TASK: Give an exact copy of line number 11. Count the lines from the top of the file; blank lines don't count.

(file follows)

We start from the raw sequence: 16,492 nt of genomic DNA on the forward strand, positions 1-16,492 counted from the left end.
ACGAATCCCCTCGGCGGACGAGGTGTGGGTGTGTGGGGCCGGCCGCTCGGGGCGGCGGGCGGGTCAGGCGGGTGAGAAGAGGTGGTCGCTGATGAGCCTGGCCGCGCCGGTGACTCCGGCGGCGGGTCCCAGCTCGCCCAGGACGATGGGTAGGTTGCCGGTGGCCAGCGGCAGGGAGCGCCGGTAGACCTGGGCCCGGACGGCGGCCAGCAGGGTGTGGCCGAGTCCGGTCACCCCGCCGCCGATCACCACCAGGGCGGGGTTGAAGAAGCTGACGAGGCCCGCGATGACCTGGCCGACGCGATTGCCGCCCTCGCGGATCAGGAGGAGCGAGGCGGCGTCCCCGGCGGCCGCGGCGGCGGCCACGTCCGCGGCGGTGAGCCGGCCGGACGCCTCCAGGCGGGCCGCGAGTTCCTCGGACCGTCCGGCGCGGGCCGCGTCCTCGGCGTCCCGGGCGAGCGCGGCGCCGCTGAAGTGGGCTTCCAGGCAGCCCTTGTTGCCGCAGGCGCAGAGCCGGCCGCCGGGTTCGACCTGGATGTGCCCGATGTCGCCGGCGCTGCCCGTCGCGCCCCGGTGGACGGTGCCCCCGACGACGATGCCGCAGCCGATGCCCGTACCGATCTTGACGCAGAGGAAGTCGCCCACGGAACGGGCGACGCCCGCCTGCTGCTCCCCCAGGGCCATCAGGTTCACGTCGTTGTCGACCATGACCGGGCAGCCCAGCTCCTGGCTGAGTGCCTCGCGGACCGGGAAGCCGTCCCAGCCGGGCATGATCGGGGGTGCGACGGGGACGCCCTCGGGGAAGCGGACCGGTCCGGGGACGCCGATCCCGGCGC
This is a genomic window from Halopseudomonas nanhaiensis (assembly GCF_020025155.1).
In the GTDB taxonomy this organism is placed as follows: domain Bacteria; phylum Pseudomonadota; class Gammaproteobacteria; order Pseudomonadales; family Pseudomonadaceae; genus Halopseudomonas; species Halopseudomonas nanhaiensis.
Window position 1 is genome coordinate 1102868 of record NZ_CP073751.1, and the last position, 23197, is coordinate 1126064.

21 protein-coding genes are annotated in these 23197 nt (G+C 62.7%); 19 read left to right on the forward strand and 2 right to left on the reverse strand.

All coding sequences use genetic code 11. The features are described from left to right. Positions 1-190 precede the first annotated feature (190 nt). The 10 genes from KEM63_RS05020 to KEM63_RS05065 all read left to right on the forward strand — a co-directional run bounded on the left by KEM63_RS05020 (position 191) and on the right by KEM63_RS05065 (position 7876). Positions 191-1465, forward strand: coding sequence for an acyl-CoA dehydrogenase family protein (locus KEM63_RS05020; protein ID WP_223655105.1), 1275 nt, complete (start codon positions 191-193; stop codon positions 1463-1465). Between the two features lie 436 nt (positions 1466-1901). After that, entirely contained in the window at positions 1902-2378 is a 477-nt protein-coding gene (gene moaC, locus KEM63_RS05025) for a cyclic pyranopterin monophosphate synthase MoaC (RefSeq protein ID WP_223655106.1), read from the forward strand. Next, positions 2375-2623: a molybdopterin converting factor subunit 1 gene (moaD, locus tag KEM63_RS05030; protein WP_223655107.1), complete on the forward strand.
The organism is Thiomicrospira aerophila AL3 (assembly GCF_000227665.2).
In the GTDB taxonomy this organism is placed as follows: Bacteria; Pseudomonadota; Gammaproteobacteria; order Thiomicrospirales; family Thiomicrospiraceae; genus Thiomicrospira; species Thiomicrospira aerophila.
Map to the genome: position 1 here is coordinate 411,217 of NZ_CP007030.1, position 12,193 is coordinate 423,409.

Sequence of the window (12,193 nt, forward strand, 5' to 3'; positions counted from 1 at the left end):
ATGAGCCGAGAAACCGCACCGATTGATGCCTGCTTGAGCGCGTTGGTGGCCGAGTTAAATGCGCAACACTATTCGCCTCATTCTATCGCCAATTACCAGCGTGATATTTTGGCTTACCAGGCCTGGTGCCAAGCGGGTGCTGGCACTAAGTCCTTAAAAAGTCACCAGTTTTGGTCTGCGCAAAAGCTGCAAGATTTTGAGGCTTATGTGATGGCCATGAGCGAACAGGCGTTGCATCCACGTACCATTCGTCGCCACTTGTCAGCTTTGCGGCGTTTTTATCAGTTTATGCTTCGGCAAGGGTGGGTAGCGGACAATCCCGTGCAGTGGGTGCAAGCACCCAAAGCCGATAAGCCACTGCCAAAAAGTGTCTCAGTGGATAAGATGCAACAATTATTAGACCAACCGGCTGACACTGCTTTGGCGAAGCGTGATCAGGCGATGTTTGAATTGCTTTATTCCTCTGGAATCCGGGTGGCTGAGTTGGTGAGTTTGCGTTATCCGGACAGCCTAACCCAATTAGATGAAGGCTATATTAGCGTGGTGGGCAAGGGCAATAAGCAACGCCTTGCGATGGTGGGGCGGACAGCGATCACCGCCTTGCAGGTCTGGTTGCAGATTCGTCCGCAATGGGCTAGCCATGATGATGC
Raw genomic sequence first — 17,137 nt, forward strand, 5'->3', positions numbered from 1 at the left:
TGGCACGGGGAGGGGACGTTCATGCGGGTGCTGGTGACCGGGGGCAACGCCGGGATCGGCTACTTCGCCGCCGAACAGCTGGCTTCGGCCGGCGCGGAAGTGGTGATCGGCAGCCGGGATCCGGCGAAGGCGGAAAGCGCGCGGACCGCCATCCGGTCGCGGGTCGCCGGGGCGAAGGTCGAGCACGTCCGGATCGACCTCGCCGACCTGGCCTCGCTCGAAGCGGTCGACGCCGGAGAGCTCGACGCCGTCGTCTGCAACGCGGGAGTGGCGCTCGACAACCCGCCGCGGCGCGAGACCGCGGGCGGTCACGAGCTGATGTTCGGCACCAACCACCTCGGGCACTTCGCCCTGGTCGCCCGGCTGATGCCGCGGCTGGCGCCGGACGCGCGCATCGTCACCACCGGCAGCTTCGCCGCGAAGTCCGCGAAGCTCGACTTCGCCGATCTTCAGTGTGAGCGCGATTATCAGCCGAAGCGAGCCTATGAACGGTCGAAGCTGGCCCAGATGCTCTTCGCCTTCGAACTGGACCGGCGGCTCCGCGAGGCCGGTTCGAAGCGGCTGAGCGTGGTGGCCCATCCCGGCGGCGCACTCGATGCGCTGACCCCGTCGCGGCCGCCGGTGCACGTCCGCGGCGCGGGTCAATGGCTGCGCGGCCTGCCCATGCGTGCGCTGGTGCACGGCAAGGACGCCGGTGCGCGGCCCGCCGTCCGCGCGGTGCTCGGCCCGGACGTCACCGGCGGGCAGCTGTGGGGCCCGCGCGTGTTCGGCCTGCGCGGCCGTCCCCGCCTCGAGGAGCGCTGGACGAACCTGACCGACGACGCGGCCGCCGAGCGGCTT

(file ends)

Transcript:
Sequence of the window (12,193 nt, forward strand, 5' to 3'; positions counted from 1 at the left end):